Tuesday, September 22, 2009

Sunriver Casual Gaming Retreat 2009 Wrap-up

Another year, another Sunriver Casual Gaming Retreat. I call it that to distinguish between this retreat, which focuses on Euro and Strat games, and our annual wargaming retreat (which we call WBC West in honor of the muchmuchmuchmuch larger and actual convention held in late summer in PA). It's a mouthful, and I guess I'll need to come up with another name. Gathering of Friends, Nano Edition? RCGCon? I dunno.

I've posted a list of the games I played and short impressions in a Geeklist, which you can find here. The list is now complete, and runs to 25 titles. I figure that I played well over 30 games over something less than four days, most of the time not starting until 9 or 10am, and often finishing before 11pm. I even got in a bike ride for a couple of hours. I'll also go out on a limb and suggest that this was a particularly good retreat in many ways - good games, a good mix of people in general, and almost everyone had a bed to sleep in (and the one person who slept on a couch had the choice to sleep in a bed) thanks to my good friend Ken's generosity (he owns a house at Sunriver as well). We didn't play any games over there, but I think that will change in the future.

So what were the high and low points of the retreat? We'll start with the highs:

  • New (ish) blood. This was the first time I'd invited Lorna, from sort of nearby Eugene, to come out and play. I've known Lorna in a largely peripheral sense from attending her EGG microcon for the past two years, as well as the one day she made it to Chris' beach retreat last December, but I hadn't gotten a good sense of just how much fun she is until this weekend. Lorna, you're welcome any time. Plus she brought that wacky Make You Gunfighters game that was such a hit. Also to Ken, for whom this was a first casual retreat, and it was certainliy nice to see Michael again.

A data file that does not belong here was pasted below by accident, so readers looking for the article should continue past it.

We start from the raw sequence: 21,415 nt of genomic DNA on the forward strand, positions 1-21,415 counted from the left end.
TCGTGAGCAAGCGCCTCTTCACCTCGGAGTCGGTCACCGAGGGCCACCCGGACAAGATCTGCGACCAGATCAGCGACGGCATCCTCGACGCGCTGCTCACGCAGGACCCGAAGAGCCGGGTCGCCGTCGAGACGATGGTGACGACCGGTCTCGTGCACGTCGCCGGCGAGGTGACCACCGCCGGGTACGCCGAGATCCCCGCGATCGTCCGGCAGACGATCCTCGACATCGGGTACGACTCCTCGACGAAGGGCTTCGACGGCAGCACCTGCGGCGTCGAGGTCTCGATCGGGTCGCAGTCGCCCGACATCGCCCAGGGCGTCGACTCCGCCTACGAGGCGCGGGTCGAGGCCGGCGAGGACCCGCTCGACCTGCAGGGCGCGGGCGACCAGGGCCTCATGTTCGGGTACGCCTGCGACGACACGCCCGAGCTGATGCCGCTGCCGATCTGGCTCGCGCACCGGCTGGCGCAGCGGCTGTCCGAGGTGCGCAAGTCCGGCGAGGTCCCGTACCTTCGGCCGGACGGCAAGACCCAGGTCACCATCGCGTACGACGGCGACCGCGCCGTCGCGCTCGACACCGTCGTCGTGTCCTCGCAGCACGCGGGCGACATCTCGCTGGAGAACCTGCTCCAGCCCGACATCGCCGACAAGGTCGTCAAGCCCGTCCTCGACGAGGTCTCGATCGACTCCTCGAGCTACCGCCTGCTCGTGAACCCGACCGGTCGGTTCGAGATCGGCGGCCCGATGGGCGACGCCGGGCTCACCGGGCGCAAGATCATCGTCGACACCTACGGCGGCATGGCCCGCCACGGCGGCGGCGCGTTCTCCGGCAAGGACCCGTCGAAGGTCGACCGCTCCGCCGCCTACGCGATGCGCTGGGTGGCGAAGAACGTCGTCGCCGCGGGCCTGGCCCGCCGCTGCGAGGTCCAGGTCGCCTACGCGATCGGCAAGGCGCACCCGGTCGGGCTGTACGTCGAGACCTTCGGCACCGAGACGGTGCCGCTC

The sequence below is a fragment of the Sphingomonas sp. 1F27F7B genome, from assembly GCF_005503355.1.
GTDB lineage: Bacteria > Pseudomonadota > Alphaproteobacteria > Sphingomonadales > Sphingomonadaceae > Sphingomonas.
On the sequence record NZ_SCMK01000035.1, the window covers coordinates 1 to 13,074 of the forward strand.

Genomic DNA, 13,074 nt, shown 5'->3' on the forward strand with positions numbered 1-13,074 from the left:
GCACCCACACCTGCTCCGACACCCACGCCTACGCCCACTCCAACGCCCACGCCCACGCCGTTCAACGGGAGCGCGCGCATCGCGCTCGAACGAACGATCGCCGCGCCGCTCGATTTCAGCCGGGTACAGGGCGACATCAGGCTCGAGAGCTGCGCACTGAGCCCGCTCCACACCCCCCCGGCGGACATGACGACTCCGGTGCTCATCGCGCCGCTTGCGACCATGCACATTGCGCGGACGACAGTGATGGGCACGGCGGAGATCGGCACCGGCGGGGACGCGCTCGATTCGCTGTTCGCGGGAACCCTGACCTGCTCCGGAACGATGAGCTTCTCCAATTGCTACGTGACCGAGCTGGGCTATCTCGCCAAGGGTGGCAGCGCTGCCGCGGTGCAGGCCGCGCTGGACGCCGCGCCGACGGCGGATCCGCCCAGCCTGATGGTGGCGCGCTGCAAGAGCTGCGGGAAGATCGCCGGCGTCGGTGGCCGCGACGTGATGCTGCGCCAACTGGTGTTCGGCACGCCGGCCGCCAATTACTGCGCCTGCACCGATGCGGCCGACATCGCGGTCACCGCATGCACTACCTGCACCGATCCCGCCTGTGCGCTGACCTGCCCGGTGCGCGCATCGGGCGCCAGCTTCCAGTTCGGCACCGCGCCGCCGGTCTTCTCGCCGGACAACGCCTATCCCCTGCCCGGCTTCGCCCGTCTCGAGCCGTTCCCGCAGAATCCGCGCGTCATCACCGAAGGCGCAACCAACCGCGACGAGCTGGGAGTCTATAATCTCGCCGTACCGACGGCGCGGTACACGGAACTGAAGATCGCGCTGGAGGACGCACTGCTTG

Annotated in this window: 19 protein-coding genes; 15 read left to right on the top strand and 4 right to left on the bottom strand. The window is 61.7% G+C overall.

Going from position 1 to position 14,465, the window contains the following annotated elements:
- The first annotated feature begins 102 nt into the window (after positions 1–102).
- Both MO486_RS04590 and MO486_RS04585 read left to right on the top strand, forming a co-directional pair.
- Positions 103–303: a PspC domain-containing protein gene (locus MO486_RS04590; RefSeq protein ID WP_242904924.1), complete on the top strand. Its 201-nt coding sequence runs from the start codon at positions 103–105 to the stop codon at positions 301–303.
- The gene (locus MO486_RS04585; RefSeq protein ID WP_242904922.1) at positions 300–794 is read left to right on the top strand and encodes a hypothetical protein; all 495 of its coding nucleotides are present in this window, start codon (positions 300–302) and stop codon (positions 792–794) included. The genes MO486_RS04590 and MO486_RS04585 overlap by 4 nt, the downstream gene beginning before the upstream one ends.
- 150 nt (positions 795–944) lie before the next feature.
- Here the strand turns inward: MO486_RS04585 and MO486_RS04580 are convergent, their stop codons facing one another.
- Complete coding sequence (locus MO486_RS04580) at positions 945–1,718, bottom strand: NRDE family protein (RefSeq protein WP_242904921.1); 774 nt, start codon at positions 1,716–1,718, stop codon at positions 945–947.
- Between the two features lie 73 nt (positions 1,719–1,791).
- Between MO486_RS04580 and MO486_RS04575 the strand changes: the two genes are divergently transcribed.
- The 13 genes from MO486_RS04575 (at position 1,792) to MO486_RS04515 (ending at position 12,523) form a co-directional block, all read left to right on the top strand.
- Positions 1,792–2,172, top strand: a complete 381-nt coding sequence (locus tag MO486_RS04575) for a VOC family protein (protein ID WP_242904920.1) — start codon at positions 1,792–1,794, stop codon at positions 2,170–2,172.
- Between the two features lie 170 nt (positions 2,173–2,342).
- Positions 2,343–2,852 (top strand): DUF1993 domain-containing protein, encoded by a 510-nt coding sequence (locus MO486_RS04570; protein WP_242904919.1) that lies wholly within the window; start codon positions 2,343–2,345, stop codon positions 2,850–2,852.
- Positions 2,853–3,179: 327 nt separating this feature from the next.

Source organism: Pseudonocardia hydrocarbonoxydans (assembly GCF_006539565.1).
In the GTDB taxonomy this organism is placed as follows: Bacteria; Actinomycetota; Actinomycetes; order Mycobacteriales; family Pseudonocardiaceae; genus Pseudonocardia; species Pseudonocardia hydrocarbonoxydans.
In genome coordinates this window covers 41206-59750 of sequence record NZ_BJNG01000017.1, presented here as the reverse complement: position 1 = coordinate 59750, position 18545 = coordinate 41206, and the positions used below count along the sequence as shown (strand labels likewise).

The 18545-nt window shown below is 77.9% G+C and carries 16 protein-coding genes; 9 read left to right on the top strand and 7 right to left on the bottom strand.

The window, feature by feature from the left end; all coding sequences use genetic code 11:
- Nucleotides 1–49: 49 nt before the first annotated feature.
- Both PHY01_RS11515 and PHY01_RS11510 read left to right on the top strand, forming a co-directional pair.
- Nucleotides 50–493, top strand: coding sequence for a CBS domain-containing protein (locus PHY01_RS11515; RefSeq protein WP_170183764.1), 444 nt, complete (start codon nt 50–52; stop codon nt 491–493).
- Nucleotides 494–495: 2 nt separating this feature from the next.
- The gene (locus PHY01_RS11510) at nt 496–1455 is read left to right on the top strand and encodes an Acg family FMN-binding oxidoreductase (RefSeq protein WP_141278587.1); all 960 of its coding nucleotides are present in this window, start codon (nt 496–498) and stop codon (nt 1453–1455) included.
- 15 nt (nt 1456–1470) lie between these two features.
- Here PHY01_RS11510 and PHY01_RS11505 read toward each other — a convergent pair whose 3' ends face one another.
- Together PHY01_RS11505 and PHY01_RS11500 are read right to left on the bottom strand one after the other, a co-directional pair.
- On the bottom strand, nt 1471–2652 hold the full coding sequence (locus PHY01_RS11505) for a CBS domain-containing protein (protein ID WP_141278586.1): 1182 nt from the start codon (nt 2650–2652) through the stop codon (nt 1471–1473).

• Getting out more. OK, getting out. At all. We've made breakfast at Sintra's the first morning and dinner at a local restaurant part of the fun the last few years, but this was the first time I actually went out and did something radically different. In this case, it was allowing Ken to try to kill me on an off-road bike ride. I think this will become a tradition for me as well, weather permitting in the future. I may well have a different bike by then, as the Schwinn I had showed some major issues (such as those rotary shifters mounted right on the handle where you grab them as you bounce along). 
  • Great new games. The winners here were Endeavor, FITS, Make You Gunfighters, and Middle Earth Quest. 
  • Timeframe. We've typically held this retreat twice a year - April/May and Oct/Nov. The former was typically cool weather, the latter occasionally snowy to the point where travel over the Cascade passes was problematic. Now that one of those timeframes is taken up by wargaming, we only have one casual retreat and thus only one time of year. I realize that for some September is not a good time (Chris is in the middle of football season as a coach for one of his sons' teams), but it's an excellent time for me and a great time to be out there - the summer crowds are gone, but the weather was gorgeous. The drives back and forth were also beautiful, but always better with company, and KC was excellent company on the way out. 
  • Sleeping Space. Ken, I cannot tell you how nice it was to not only have people staying at your place. As an unexpected side effect, that also meant less stuff scattered around the great room/bedroom. Of course, it also meant gamers who were in a better mood and wide awake.